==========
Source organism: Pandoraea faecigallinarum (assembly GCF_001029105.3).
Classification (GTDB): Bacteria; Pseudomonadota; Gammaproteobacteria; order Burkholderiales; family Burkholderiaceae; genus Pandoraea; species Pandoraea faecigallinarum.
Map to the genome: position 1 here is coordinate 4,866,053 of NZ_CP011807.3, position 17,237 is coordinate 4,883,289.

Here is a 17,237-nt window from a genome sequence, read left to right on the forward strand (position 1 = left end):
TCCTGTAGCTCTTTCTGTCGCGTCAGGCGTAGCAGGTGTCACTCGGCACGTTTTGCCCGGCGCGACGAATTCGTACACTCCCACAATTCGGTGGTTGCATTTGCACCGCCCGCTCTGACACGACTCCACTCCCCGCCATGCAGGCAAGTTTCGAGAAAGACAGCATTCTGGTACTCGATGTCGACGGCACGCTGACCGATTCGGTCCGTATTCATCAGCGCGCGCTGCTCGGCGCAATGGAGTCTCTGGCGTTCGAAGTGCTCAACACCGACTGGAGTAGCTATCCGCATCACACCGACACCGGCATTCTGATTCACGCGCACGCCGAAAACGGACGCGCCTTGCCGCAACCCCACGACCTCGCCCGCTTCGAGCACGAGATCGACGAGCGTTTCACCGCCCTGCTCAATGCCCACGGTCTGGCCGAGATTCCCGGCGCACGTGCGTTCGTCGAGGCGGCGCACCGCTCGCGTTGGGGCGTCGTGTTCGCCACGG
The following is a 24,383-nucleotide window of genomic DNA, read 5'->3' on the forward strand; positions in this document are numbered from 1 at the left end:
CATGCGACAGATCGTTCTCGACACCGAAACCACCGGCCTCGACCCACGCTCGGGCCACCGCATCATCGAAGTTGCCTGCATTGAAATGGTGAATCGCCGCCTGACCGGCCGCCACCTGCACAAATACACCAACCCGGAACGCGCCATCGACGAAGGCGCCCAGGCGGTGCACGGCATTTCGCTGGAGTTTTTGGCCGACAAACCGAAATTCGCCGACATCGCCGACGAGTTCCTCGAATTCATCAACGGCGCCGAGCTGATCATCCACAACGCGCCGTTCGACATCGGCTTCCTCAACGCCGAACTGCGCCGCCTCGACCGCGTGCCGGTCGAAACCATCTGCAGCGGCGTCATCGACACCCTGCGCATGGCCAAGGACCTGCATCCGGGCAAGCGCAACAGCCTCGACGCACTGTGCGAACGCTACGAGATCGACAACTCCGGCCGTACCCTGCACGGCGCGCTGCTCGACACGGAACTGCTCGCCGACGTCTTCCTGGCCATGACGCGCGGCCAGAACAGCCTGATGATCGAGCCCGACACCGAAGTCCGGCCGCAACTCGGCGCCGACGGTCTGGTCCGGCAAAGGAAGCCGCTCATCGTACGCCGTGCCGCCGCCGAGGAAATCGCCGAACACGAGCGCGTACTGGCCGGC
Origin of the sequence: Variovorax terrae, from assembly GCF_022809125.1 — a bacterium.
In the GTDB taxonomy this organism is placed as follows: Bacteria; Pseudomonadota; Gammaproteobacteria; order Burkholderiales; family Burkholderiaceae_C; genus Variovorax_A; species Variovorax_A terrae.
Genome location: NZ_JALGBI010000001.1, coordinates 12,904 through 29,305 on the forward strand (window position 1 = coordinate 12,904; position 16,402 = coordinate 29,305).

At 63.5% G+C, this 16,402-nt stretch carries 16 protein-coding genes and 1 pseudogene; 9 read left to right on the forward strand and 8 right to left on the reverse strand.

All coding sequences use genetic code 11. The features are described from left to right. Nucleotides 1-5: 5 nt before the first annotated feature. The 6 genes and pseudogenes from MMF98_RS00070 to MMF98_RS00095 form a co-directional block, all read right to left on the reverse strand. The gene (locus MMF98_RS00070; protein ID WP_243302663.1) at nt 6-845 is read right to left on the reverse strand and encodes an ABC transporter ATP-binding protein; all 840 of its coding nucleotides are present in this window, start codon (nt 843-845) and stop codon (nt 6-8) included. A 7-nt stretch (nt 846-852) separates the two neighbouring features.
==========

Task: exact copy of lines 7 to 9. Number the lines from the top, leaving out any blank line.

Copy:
CATGCGACAGATCGTTCTCGACACCGAAACCACCGGCCTCGACCCACGCTCGGGCCACCGCATCATCGAAGTTGCCTGCATTGAAATGGTGAATCGCCGCCTGACCGGCCGCCACCTGCACAAATACACCAACCCGGAACGCGCCATCGACGAAGGCGCCCAGGCGGTGCACGGCATTTCGCTGGAGTTTTTGGCCGACAAACCGAAATTCGCCGACATCGCCGACGAGTTCCTCGAATTCATCAACGGCGCCGAGCTGATCATCCACAACGCGCCGTTCGACATCGGCTTCCTCAACGCCGAACTGCGCCGCCTCGACCGCGTGCCGGTCGAAACCATCTGCAGCGGCGTCATCGACACCCTGCGCATGGCCAAGGACCTGCATCCGGGCAAGCGCAACAGCCTCGACGCACTGTGCGAACGCTACGAGATCGACAACTCCGGCCGTACCCTGCACGGCGCGCTGCTCGACACGGAACTGCTCGCCGACGTCTTCCTGGCCATGACGCGCGGCCAGAACAGCCTGATGATCGAGCCCGACACCGAAGTCCGGCCGCAACTCGGCGCCGACGGTCTGGTCCGGCAAAGGAAGCCGCTCATCGTACGCCGTGCCGCCGCCGAGGAAATCGCCGAACACGAGCGCGTACTGGCCGGC
Origin of the sequence: Variovorax terrae, from assembly GCF_022809125.1 — a bacterium.
In the GTDB taxonomy this organism is placed as follows: Bacteria; Pseudomonadota; Gammaproteobacteria; order Burkholderiales; family Burkholderiaceae_C; genus Variovorax_A; species Variovorax_A terrae.